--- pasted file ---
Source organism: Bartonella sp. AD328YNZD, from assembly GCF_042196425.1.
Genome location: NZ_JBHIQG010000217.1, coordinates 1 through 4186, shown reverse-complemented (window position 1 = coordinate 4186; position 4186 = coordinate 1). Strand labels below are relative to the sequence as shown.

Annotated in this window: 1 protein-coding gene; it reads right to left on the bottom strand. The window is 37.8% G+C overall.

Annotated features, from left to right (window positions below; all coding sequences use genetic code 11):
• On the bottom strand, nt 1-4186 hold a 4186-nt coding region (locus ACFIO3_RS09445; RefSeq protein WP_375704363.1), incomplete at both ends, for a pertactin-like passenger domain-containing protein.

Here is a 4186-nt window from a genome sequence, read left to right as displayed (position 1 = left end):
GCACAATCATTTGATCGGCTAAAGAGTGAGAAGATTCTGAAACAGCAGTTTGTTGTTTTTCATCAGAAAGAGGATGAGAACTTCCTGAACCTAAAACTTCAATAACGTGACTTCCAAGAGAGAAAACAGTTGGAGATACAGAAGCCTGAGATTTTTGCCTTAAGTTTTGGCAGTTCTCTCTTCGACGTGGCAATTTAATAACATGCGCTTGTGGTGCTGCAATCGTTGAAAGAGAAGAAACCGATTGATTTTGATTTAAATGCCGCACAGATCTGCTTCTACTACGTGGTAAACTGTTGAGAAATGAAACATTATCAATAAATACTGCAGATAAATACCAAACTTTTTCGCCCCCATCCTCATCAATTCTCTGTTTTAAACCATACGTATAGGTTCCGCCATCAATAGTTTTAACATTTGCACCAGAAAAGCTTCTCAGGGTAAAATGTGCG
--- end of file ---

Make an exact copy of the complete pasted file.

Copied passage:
Source organism: Bartonella sp. AD328YNZD, from assembly GCF_042196425.1.
Genome location: NZ_JBHIQG010000217.1, coordinates 1 through 4186, shown reverse-complemented (window position 1 = coordinate 4186; position 4186 = coordinate 1). Strand labels below are relative to the sequence as shown.

Annotated in this window: 1 protein-coding gene; it reads right to left on the bottom strand. The window is 37.8% G+C overall.

Annotated features, from left to right (window positions below; all coding sequences use genetic code 11):
• On the bottom strand, nt 1-4186 hold a 4186-nt coding region (locus ACFIO3_RS09445; RefSeq protein WP_375704363.1), incomplete at both ends, for a pertactin-like passenger domain-containing protein.

Here is a 4186-nt window from a genome sequence, read left to right as displayed (position 1 = left end):
GCACAATCATTTGATCGGCTAAAGAGTGAGAAGATTCTGAAACAGCAGTTTGTTGTTTTTCATCAGAAAGAGGATGAGAACTTCCTGAACCTAAAACTTCAATAACGTGACTTCCAAGAGAGAAAACAGTTGGAGATACAGAAGCCTGAGATTTTTGCCTTAAGTTTTGGCAGTTCTCTCTTCGACGTGGCAATTTAATAACATGCGCTTGTGGTGCTGCAATCGTTGAAAGAGAAGAAACCGATTGATTTTGATTTAAATGCCGCACAGATCTGCTTCTACTACGTGGTAAACTGTTGAGAAATGAAACATTATCAATAAATACTGCAGATAAATACCAAACTTTTTCGCCCCCATCCTCATCAATTCTCTGTTTTAAACCATACGTATAGGTTCCGCCATCAATAGTTTTAACATTTGCACCAGAAAAGCTTCTCAGGGTAAAATGTGCG